Based on Prum’s 1999 model of feather evolution, the next step after the origin of the feather follicle was the differentiation of the follicle collar into barb ridges to generate barbs (Stage II). The resulting feather consisted of a tuft of barbs extending from the calamus. Such a feather is hypothesized to have evolved before the origin of the rachis (Stage IIIA) because the rachis is initially formed by the fusion of barb ridges. In addition, barbs are hypothesized to evolve before barbules because barbules develop within layers of pre-existing barb ridges. Feathers comparable in structure to hypothesized Stage II feathers have been reported from fossils of non-avian theropods, such as Sinornithosaurus millenii.

    The majority of dinosaurs known to have had feathers or protofeathers are saurischians in Suborder Theropoda. In most of those the feathers would not have functioned for flight. Our theory tells us that feathers originally evolved on dinosaurs as a result of their thermal insulation properties. Small dinosaurs that then grew longer feathers may have found them helpful in gliding, which gave them an evolutionary advantage and lead to the evolution of proto-birds like Archaeopteryx and Microraptor zhaoianus. Since the 1990s, dozens of feathered dinosaurs have been discovered in the clade Maniraptora, which includes the clade Avialae and the recent common ancestors of birds, Oviraptorosauria and Deinonychosauria. Branched feathers with ranchis, barbs, and barbules were discovered in many members including Sinornithosaurus millenii, a dromaeosaurid found in the Yixian formation (124.6 million years ago).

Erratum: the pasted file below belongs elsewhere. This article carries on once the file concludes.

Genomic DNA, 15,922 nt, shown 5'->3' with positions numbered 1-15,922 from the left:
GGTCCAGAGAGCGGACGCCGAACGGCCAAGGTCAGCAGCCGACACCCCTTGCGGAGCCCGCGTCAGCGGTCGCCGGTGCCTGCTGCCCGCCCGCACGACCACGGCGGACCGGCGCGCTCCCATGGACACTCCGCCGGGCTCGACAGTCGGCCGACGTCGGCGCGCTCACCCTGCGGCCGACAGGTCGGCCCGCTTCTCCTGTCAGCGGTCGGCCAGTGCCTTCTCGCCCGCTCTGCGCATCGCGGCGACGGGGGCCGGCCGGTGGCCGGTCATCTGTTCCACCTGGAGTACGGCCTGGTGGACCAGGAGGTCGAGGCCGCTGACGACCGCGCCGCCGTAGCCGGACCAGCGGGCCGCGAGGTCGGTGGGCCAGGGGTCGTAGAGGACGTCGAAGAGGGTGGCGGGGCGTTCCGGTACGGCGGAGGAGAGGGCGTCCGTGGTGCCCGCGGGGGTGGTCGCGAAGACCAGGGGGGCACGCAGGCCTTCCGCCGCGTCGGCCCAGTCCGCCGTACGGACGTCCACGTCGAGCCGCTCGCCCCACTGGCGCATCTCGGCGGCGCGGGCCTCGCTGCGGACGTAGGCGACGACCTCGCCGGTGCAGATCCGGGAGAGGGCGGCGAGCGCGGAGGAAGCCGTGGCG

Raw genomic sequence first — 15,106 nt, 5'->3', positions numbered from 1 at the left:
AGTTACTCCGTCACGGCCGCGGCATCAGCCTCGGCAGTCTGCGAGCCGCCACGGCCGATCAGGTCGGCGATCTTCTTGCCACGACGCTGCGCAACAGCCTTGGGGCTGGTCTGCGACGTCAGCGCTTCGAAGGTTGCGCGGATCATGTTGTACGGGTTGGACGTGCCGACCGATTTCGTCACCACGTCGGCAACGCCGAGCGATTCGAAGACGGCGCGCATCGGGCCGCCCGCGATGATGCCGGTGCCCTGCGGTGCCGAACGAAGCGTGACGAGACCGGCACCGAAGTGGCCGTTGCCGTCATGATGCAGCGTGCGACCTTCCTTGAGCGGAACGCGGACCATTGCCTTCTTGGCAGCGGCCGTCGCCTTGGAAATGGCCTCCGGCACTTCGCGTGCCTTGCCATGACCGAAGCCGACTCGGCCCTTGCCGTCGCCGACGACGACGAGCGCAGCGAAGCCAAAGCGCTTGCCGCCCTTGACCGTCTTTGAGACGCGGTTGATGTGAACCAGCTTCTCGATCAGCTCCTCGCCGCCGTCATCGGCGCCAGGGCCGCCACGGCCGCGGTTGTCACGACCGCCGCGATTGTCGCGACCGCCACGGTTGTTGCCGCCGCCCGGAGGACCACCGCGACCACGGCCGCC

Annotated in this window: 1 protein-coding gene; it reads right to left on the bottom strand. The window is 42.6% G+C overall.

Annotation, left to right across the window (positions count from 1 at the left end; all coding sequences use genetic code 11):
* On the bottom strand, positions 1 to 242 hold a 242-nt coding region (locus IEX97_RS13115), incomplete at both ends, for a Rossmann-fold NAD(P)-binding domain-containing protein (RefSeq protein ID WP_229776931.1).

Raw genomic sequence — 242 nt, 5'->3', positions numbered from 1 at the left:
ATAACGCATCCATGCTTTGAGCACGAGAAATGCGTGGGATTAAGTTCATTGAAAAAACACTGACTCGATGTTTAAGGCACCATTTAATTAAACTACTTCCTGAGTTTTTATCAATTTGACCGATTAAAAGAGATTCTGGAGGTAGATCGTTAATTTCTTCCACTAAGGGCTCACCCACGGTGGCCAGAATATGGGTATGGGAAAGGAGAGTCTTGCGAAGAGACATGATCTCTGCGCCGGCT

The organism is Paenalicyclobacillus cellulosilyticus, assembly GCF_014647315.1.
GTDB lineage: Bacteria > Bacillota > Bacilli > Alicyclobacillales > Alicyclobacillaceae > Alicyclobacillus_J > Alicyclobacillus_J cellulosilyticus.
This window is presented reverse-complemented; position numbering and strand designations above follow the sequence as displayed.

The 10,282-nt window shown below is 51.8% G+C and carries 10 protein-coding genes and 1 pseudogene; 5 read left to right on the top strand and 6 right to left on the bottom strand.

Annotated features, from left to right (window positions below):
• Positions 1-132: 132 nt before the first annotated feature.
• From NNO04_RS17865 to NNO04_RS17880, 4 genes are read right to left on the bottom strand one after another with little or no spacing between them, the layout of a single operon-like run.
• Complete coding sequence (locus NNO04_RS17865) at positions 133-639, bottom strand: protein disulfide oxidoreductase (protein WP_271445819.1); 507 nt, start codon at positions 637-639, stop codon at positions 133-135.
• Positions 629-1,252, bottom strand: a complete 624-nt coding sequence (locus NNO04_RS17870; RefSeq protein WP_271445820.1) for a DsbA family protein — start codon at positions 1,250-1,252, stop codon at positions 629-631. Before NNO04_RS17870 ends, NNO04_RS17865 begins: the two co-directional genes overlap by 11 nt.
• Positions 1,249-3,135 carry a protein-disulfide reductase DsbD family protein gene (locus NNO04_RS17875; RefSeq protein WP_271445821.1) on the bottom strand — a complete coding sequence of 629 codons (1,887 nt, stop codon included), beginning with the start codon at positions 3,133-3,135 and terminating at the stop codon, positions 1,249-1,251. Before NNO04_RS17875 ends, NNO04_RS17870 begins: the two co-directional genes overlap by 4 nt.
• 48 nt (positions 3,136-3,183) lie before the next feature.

Thus, an abundant fossil record of both birds and feathers exists that enables paleontologists to draw some firm conclusions about the evolution of birds and feathers. The scales of dinosaurs and reptiles, feathers, leaves, and even the gossamer wings of insects stand clearly outlined in detail in the fossil record, thereby enabling paleontologists to study these life forms in detail and place feathers in their proper evolutionary context.

    The discovery, in 2011, of feathers preserved in amber, within samples dating to 80 million years ago, suggests the coexistence of theropods and birds, with both theropod and avian feather types commingled in the samples. Led by paleobiologist Alex Wolfe, researchers at the University of Alberta examined amber from 80 million years ago and found eleven examples of feathers, spanning the evolutionary range from simple strands to fully developed flight and diving feathers.

    Although much speculation and major disagreements exist on how feathers ‘could have’ evolved, all existing hypotheses are ‘just-so stories’ until fossil evidence transforms them into theories. And, in regard to feathers, we have that evidence.

Appendix: Endothermy

    Once feathers had evolved into thermal insulation the reptile could warm itself by shivering instead of basking in the sun. It could thus warm itself while in hiding (there’s a life-or-death advantage for a small creature).

    It began with a creature shivering. The twitching of the muscles compelled the mitochondria to carry out the chemical reactions that generate heat. A mutation made the mitochondria run those reactions continuously and gave the creature a competitive advantage.